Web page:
Search is perhaps the second key difference between an intranet and a digital workspace. Search has been the holy grail of intranets for many years, but the experience has always been second rate. Increased knowledge sharing and collaboration creates more relevant search terms using terminology that’s specific to smaller groups of users. By tapping into the terminology and the increased breadth and depth of content encouraged by making content creation simpler, search results improve in relevance, which creates a virtuous circle as more users find relevant content and contribute more knowledge through simplified contributor functionality.

Delivering a digital workspace in 2020


So, you like the sound of this new breed of digital workspace, but how do you go about delivering one successfully and, maybe, even challenging for a Nielsen Norman Group award? Nielsen Norman and ClearPeople have found similar cornerstones to success. Nielsen Norman has created a snappy 24-point list of factors, but I’ll pick just a few that we feel are particularly important.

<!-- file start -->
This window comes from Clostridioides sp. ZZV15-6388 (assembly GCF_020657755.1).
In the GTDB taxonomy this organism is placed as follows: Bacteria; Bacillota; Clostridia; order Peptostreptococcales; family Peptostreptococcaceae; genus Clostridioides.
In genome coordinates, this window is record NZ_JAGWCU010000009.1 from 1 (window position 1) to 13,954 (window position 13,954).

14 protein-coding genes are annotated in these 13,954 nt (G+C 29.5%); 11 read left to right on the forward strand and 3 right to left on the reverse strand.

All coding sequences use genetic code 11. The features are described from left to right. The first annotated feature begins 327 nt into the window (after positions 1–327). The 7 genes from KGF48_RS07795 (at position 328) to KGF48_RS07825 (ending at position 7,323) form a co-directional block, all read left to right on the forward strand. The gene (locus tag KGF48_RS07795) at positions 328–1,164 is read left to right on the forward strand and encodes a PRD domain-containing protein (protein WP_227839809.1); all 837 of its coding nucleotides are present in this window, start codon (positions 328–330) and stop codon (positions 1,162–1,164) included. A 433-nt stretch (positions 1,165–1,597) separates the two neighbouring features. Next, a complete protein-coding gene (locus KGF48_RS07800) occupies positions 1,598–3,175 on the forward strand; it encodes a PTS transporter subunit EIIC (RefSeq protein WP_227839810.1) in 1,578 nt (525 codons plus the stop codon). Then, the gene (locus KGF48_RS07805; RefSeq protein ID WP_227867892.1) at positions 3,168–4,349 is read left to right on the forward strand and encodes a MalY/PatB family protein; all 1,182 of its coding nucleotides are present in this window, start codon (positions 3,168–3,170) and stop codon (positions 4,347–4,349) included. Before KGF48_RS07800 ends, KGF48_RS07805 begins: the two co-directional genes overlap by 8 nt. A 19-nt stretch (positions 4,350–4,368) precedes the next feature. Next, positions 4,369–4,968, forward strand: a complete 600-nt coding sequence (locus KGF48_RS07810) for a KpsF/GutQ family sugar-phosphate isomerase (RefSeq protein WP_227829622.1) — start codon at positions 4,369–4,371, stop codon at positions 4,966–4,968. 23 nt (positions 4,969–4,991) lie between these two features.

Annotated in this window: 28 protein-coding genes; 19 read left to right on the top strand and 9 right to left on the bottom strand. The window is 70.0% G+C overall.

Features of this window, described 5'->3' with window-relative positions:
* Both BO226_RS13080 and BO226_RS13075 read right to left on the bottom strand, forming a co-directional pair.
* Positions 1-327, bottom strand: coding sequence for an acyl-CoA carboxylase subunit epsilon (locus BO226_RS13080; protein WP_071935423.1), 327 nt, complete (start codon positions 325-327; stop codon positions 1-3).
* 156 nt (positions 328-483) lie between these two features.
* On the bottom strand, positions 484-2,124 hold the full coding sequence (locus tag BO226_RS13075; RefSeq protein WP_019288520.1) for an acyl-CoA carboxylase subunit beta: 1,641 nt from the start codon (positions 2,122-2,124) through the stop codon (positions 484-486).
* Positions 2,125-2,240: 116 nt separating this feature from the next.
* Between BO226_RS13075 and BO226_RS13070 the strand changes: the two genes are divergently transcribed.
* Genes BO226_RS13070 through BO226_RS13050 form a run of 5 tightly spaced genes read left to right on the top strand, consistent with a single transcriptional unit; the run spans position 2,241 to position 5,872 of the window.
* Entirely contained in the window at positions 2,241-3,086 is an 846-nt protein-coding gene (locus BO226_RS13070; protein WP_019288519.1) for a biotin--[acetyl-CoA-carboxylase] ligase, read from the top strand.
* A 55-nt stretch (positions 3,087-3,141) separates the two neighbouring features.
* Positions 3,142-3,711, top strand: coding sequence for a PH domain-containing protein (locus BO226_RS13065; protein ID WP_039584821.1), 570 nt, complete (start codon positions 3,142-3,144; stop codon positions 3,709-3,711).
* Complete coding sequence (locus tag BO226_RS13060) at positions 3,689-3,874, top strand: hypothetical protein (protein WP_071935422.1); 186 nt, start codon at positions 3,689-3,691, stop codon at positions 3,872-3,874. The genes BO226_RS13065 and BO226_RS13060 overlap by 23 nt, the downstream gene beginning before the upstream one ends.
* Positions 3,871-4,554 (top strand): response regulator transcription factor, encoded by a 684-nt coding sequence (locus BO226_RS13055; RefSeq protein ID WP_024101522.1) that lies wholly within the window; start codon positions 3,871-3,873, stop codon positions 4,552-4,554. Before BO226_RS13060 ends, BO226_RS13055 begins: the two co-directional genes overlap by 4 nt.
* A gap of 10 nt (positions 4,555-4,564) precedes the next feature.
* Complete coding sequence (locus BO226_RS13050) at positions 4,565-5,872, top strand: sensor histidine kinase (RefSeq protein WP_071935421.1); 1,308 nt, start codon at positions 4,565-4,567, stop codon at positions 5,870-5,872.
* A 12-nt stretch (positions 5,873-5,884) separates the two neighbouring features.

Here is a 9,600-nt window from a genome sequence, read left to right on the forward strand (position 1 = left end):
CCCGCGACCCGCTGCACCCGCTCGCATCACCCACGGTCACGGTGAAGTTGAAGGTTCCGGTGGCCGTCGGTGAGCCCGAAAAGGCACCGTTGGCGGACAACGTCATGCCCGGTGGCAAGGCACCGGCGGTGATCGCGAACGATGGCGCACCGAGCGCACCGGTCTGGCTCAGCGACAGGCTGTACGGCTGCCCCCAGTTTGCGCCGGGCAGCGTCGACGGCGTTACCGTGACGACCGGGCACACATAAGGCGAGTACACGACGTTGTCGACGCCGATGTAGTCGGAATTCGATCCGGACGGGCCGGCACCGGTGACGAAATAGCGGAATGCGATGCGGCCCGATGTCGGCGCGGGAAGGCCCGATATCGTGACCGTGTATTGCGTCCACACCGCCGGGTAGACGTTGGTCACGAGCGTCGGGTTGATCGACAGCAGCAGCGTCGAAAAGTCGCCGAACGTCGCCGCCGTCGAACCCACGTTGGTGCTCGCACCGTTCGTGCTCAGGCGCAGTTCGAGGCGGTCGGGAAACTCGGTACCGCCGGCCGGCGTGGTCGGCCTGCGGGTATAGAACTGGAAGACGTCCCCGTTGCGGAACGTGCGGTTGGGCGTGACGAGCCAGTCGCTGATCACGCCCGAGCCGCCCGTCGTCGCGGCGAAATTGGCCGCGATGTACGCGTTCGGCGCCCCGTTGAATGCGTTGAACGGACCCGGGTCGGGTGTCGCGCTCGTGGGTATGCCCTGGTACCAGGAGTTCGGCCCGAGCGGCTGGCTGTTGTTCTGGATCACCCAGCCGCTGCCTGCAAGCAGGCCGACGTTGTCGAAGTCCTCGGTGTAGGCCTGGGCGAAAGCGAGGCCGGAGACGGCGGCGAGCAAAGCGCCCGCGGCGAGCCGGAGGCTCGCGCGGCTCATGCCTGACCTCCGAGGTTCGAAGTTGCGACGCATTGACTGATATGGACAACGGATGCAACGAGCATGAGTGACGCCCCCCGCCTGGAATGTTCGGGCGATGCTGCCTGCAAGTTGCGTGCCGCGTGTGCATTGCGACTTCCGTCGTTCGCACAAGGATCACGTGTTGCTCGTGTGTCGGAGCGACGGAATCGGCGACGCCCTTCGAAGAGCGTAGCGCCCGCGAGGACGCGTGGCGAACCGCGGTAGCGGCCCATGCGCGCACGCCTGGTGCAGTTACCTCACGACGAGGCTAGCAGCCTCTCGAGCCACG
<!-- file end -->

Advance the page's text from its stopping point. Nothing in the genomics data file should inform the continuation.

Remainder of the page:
Vision

Start with a vision. That vision can be as wide or as narrow, as distant or as close as you need, but it needs to be clear and easy to describe to the team entrusted with the project. That team will change over time with members coming and going, third parties engaging and disengaging, and the vision needs to be the guidance that ensures that, despite the changes, the project continues in the right direction.

Of course, it’s important that the vision matches your budget, team size, resource availability and corporate objectives. If even one of those measures is out of step, then the chances of success are compromised.

To ensure the vision is as good as it can be, you’ll need to engage key stakeholders and distil sometimes unfocused objectives into understandable nuggets. This can be surprisingly difficult and time-consuming unless you have the skills and experience to run the required workshops. This is an area where our UX consultants can really help by running workshops that have been proven to elicit outputs that can clarify objectives and help create an overall set of objectives that can be communicated clearly and attractively across the relevant stakeholders. And when we talk of stakeholders, while it’s important to engage senior stakeholders who may have an important vision for change, don’t ignore the people who really make your organisation tick. These people may not have senior titles but they’re the ones who get around the inadequacies of corporate processes through their working networks of people who ‘know’.

Agile Delivery